The Notable News of the Week is a recap of the major stories from the mortgage and housing industry in Canada. Home prices continue to fall in major cities, while Canadian stocks face declines due to the slowing global economy and the effects of the new mortgage rules. Also this week, are developers to blame for the falling glass from some of Toronto’s condos? And a TD Bank survey reveals that first-time home buyers wish they had put more money on the down payment.
Canadian stocks may be hit as a result of new mortgage rules –Bloomberg
According to Sadiq Adatia, chief investment officer at Sun Life Global Investments, the S&T/TSX could drop as much as 10 per cent if the new tighter mortgage rules cause declines in housing prices. Low mortgage rates has encouraged Canadians to borrow for their new home purchases, resulting in record household debt of 154 per cent in the first quarter, compared to the U.S. figure of 141 per cent. “A meaningful correction in real estate would have a severe impact,” said Paul Taylor, chief investment officer at BMO Harris Private Banking. “The consumer is a meaningful part of the economy and that would be a major psychological deterrent for consumer behavior.”
First-time buyers wish they had made a bigger down payment – Vancouver Sun
A recent poll reveals many first-time home buyers wish they had done things differently. The report by TD Bank found more than half of Canadians regret not paying a larger down payment or purchasing their home sooner. Those surveyed also say they could have been better prepared – tools like Ratehub.ca’s mortgage affordability calculator is perfect for determining how much a buyer can afford. The poll also showed that 37 per cent did not budget for maintenance and utility costs, 17 per cent overlooked one-time charges like inspection fees, and 5 per cent did not prepare for anything beyond the down payment and mortgage payment.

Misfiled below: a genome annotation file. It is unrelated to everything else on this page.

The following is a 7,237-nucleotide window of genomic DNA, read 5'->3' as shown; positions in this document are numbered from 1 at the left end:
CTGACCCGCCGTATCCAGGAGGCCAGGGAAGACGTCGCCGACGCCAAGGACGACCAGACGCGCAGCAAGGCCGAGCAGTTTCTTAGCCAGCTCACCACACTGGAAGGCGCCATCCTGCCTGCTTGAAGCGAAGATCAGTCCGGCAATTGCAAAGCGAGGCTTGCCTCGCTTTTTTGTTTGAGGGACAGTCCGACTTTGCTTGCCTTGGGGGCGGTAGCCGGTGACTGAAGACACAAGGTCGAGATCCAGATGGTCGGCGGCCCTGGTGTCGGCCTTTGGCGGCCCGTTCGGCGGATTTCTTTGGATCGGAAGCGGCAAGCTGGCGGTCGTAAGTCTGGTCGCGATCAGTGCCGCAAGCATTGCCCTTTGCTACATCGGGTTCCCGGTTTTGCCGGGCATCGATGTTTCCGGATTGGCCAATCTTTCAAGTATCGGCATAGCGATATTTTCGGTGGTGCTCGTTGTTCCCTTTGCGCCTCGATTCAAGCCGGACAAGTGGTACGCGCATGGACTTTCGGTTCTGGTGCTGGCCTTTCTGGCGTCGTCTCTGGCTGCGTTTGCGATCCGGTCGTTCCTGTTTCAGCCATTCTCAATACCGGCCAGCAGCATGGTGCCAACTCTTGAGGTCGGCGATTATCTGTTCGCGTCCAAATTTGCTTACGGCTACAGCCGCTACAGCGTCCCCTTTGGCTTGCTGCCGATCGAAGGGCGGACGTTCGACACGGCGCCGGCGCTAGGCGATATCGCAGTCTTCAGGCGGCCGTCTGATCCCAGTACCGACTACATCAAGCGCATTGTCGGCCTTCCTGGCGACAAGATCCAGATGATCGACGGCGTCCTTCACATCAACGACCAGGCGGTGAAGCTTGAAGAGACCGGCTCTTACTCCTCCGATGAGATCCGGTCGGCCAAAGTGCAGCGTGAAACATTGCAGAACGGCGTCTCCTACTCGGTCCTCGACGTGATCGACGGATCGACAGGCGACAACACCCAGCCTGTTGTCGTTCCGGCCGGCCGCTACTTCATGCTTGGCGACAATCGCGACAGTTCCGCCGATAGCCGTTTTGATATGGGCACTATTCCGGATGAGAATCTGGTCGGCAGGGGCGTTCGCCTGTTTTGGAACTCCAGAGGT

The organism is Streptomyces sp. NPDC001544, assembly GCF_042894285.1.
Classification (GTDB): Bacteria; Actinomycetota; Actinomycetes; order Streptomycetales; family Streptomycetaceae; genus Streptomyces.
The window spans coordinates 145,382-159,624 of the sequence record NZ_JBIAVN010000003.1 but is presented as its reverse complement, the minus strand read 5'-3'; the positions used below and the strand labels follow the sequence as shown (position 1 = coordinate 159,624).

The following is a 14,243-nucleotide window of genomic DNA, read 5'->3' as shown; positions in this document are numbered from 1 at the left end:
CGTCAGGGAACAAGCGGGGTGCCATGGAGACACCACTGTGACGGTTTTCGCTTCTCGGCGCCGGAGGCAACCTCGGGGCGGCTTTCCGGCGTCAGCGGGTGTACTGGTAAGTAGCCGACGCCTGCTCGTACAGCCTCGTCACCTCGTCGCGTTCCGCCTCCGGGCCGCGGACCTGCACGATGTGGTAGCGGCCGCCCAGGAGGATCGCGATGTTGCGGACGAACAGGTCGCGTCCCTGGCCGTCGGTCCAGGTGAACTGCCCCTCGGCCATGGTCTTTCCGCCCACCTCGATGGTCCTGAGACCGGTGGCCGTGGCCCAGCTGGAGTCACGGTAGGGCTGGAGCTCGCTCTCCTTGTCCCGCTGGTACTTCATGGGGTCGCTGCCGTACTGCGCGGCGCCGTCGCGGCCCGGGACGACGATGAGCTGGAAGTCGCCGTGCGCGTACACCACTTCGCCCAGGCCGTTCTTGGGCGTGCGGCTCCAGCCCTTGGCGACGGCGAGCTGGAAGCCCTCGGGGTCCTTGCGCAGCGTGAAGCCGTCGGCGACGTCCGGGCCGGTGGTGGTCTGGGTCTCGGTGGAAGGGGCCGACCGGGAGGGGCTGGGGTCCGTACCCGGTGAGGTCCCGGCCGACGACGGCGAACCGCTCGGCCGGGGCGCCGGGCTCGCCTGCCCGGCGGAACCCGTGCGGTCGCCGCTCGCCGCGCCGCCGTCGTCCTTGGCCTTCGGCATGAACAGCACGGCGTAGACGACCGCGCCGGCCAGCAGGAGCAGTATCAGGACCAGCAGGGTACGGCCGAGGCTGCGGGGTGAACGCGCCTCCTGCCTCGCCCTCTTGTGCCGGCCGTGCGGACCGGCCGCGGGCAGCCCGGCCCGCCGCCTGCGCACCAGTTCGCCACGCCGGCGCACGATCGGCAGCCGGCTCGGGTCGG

Toronto condos suffer from falling glass – Toronto Life
Downtown Toronto has been plagued by falling glass from three separate condo towers, including 15 panes of glass shattering and falling from the Murano towers between April 2010 and September 2011. Even a luxury residential condo like the Trump Tower was guilty of faulty balcony glasswork. The article blames developers who cut corners during the construction process as the reason for the poor work. There is also tremendous pressure for the worker to finish the job as quickly as possible. Residents in these condos have little consumer protection, and fear speaking out against developers in fear of decreasing their property value and being charged with defamation suits.
Alberta housing construction will outpace the rest of Canada – Edmonton Journal
The CMHC forecasts that Alberta’s new housing construction will experience a modest growth of 1.25 per cent this year while the rest of the country will decline by 6.8 per cent. “Alberta’s housing market has favoured buyers until recently, and should move to a balanced state, boosting price growth in the process,” said Richard Cho, senior market analyst with the CMHC. According to Cho, the new federal mortgage rules has softened demands for housing, but is offset by factors such as growth in employment, immigration, and low mortgage rates.
Falling Canadian home prices– The Province
Data from the Canadian Real Estate Association confirmed that housing prices and sales in the Greater Toronto and Greater Vancouver areas have been slowing due to the recent new mortgage rules. The number of newly listed homes across the country fell 3.3 per cent in July compared to June of this year. Some first-time home buyers have found it difficult to qualify for a mortgage under the new rules, and their diminished activity is affecting the rest of the market. According to the CREA, the new results have placed Canada’s housing market into what is called “balanced territory.”